Building Wraps, Class 4, Water Control, Condensation, Reflective, What the?

Hopefully this is educational so you can use as a reference to determine what is best for your situation.

With the increasing building regulations and changes in the Building Code, we thought it was timely for a discussion on what it all means.  Different people/different terminology, they get called water control layers, pliable building membranes, wraps, sarking, weather resistant barriers WRB.

If we start with the NCC or Building Code 2022;

  • Building Code – Volume 1 2022
    • F3D3 Sarking – refers you to AS 4200.1 & AS 4200.2.
    • F8D3 External wall construction – pliable building membrane, talks about the AS, location, permeability, potentially a drained cavity, material open or closed to vapour & reflective wraps must have an air gap.
  • Building Code – Volume 2 2022
    • H1D7 & H2D6 Roof and wall cladding – refers you to the Housing Provisions
    • H1D9 Condensation management – refers you to the Housing Provisions
  • Housing Provisions 2022
    • 7.5.2 Timber wall cladding (3) (c) compliance with AS 4200.1
    • 10.8.1 same as F8D3 above


  • Air control membrane: A membrane installed to limit air transfer between each side of the membrane.
  • Primary insulation layer: The most interior insulation layer of a wall or roof construction.
  • Pliable building membrane: (from the BCA) A water barrier as classified by AS 4200.1.  (from AS 4200.1) A material that is able to be folded back on itself without causing structural damage to the product that effects its material properties.
  • Thermal control membrane: a membrane with a surface emissivity (reflective insulation) and/or material R value (bulk insulation) intended to reduce heat transfer.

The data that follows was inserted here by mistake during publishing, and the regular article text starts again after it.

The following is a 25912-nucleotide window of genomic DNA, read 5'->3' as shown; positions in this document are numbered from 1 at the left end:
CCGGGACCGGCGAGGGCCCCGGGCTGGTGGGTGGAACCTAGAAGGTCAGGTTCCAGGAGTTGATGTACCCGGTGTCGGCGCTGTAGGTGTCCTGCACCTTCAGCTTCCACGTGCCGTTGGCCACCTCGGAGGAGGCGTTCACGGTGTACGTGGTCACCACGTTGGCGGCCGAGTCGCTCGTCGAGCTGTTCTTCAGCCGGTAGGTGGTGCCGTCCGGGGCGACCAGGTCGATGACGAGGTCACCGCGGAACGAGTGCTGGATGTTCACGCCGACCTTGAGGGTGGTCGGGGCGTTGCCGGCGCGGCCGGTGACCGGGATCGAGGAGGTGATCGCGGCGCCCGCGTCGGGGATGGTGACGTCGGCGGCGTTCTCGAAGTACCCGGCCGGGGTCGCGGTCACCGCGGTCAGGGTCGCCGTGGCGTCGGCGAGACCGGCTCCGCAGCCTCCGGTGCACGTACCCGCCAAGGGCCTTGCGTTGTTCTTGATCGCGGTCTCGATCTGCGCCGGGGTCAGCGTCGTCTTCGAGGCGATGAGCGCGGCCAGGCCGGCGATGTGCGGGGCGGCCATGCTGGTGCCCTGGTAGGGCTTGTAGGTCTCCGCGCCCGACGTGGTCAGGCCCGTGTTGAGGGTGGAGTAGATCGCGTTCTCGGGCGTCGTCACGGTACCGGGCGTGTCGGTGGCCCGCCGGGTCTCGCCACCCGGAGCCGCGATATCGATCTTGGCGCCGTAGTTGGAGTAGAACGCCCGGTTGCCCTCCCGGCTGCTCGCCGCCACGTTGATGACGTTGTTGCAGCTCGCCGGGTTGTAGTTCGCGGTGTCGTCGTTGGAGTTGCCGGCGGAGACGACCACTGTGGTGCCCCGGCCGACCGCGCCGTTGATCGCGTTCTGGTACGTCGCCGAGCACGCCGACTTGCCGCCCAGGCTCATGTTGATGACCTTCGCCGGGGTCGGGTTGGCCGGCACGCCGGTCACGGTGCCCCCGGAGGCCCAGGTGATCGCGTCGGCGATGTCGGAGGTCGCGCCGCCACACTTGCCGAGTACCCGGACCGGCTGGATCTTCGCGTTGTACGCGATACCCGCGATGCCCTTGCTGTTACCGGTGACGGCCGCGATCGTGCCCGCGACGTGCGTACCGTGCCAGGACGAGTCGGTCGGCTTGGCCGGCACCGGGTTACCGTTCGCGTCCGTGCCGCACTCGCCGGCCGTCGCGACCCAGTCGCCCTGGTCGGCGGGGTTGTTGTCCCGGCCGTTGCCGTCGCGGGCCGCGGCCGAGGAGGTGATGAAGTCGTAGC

• Sarking-type material: A material such as a reflective insulation or other flexible membrane of a type normally used for a purpose such as waterproofing, vapour management or thermal reflectance.
  • Vapour control membrane: a pliable building membrane designed to either allow or restrict the transfer of water vapour across the membrane.
  • Vapour permeance: The degree that water vapour is able to diffuse through a material, measured in μg/N.s and tested in accordance with the ASTM-E96.
  • Water control membrane: a membrane intended to collect and discharge any water that penetrate a building envelope or cladding.

AS 4200.1 Pliable building membranes and underlays;

  • Classifies membranes in several categories to ensure they are “fit for purpose” or suitable for the intended application.
  • Emmitance classification, (or how reflective the product is)
    • IR Reflective has an emittance of ≤ 0.05
    • IR Semi-reflective has an emittance of > 0.05 to ≤ 0.15
    • IR Non-reflective has an emittance of > 0.15
  • Vapour control classification, (how easy water vapour can pass through), permeance measured in μg/N.s which is micrograms of water passing through a material per Newton second of force applied
    • Class 1 – Vapour barrier – 0 to <0.0022
    • Class 2 – Vapour barrier – 0.0022 to < 0.1429
    • Class 3 – Vapour permeable – 0.1429 to < 0.1403
    • Class 4 – Vapour permeable – 0.1403 to with no maximum